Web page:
Elevated MI Risk Appears One Year After RA Diagnosis


COPENHAGEN — The increased risk for myocardial infarction in patients with rheumatoid arthritis starts to become apparent a year after rheumatoid arthritis is first diagnosed, based on a case-control study of more than 45,000 people.

“The increased risk of myocardial infarction is evident earlier in the course of rheumatoid arthritis than previously thought,” Marie Gunnarsson said at the annual European Congress of Rheumatology.

“The finding underscores the need for early heart disease prevention measures in this population,” added Ms. Gunnarsson, an epidemiology researcher in the Institute of Environmental Medicine at the Karolinska Institute in Stockholm.

The spike in MI risk occurs precipitously with rheumatoid arthritis [RA] diagnosis. In a prior report, Ms. Gunnarsson and her associates showed no excess risk for MI exists when RA is first diagnosed.

The study included 7,653 patients diagnosed with RA from 1996 to January 2007 and entered into the Swedish RA register. Each patient was newly diagnosed, within 18 months of RA symptom onset. Each patient was matched by gender, age, and residential area with five people from the general Swedish population.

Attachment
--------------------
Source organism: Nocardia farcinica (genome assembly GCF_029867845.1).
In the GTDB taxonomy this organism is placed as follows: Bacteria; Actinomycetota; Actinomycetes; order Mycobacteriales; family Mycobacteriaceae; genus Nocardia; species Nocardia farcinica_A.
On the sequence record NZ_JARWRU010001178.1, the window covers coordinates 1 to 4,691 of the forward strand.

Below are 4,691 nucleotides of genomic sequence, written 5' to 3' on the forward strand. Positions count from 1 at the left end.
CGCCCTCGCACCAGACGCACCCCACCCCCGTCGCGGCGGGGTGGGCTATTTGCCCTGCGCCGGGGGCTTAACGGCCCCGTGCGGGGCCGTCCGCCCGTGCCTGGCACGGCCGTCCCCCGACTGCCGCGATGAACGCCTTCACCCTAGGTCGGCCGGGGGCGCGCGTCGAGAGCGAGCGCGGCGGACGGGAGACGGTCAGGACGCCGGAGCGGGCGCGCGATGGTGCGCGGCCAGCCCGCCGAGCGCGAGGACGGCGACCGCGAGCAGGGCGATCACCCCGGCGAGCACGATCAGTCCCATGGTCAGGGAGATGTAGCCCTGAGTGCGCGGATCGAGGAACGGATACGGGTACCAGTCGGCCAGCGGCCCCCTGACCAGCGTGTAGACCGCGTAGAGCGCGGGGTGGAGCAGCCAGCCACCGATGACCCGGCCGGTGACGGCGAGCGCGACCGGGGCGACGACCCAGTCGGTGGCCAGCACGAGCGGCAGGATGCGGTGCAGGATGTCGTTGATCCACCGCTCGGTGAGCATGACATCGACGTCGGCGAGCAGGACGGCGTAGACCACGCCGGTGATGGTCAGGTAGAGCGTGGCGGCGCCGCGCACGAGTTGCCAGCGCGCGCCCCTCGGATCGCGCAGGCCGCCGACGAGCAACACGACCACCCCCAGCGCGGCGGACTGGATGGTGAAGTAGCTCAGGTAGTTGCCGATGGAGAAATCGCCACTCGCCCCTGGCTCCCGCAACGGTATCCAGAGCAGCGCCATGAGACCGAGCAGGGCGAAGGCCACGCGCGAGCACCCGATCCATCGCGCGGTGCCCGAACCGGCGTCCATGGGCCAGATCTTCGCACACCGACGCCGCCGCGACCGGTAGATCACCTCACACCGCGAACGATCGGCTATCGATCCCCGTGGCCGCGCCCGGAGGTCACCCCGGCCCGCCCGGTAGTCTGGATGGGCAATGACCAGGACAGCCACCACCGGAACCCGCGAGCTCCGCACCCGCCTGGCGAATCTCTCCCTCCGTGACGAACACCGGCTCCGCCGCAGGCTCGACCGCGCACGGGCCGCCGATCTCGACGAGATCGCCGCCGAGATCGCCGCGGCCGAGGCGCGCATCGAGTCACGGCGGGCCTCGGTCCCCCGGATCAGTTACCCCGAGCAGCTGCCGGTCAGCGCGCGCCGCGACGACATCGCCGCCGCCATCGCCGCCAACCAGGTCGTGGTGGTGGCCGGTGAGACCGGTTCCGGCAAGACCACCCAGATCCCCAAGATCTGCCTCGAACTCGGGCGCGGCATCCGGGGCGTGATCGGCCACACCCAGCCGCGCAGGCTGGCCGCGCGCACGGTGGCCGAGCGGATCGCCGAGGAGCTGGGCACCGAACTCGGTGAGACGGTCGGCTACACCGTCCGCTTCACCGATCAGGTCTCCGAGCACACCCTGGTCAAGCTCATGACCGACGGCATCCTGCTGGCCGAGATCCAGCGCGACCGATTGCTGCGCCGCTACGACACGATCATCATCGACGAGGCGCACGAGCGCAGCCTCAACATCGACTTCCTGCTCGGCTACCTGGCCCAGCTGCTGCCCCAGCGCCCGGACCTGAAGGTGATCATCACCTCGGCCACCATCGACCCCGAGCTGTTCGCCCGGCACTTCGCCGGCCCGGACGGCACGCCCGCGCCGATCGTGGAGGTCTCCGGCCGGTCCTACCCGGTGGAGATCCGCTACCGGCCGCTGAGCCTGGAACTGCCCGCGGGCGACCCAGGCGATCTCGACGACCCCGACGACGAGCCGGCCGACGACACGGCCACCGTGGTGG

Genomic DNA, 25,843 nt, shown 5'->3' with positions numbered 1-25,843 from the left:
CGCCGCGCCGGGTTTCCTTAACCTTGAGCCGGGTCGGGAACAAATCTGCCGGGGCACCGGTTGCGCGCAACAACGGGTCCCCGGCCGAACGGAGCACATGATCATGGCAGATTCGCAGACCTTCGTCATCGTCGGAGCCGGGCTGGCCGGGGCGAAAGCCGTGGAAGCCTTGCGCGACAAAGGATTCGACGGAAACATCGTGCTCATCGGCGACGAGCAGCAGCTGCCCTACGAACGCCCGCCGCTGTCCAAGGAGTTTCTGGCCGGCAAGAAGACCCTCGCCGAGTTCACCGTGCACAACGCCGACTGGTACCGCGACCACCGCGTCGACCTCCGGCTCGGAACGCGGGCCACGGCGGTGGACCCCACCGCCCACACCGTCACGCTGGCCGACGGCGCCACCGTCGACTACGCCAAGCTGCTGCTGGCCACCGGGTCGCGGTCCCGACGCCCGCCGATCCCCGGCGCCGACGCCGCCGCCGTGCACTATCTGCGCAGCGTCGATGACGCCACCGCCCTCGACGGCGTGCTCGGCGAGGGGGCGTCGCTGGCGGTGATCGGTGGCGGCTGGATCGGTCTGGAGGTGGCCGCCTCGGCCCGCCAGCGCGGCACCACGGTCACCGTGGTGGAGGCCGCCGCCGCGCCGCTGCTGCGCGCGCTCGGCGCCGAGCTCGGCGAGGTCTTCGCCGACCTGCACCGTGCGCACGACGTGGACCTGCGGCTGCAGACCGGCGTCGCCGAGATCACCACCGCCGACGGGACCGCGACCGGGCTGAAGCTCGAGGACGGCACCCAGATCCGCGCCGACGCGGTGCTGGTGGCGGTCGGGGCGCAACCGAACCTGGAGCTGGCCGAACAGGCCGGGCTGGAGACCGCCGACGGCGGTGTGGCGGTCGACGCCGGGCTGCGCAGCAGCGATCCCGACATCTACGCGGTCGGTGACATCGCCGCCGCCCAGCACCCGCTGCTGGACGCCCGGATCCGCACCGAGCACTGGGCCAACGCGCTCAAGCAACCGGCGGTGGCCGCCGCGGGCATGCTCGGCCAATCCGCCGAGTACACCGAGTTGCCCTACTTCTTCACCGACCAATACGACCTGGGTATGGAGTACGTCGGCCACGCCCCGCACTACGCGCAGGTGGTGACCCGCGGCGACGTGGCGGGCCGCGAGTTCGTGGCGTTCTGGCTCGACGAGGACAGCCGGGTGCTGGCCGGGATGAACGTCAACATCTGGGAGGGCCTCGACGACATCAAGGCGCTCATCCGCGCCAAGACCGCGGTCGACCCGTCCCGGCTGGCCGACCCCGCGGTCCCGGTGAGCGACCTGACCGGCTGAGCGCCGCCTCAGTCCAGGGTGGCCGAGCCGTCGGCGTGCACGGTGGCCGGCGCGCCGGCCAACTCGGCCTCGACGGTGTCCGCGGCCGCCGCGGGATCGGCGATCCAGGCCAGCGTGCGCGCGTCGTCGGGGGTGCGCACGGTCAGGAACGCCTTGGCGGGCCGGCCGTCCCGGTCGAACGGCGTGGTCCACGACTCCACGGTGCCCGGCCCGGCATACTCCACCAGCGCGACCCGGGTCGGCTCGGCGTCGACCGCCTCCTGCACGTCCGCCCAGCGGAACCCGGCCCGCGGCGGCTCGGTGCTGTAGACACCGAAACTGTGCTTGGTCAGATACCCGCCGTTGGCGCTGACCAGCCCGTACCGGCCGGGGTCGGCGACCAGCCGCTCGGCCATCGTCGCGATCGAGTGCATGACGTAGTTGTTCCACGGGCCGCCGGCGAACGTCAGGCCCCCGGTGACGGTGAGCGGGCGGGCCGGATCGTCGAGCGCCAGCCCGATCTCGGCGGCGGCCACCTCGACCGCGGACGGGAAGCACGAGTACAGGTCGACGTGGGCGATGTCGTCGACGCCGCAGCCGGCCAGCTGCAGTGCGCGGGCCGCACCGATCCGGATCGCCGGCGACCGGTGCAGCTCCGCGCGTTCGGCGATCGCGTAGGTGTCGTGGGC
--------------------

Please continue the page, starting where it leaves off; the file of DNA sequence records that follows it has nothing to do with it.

Information on hospital discharges and deaths came from Swedish national registries. The average age of the RA patients and matched comparators was 57 years; 71% were women.

During an average follow-up of almost 5 years in both groups, patients with RA faced a 70% increased risk of hospitalization for an acute MI during years 2–4 following RA diagnosis compared with controls, a statistically significant difference, Ms. Gunnarsson reported.

Hospitalizations for MI also were 70% higher among patients with RA during years 5–10 following diagnosis (see table). In contrast, during the first year following RA diagnosis, the patients also had an increased rate of MI hospitalizations compared with the controls in the study, but the difference was not statistically significant.

The analysis showed no significant differences in the rates of MI death between the RA patients and controls during any follow-up period. The rate of death from any cause was also not significantly different between the two groups during most follow-up periods. The exception was during the period 5–10 years following RA diagnosis, when the RA patients had a 10% increased rate compared with the controls, a difference on the cusp of statistical significance.

The study was funded in part by Astra Zeneca. Ms. Gunnarsson and associates had no other disclosures to report.

'The finding underscores the need for early heart disease prevention measures in this population.'



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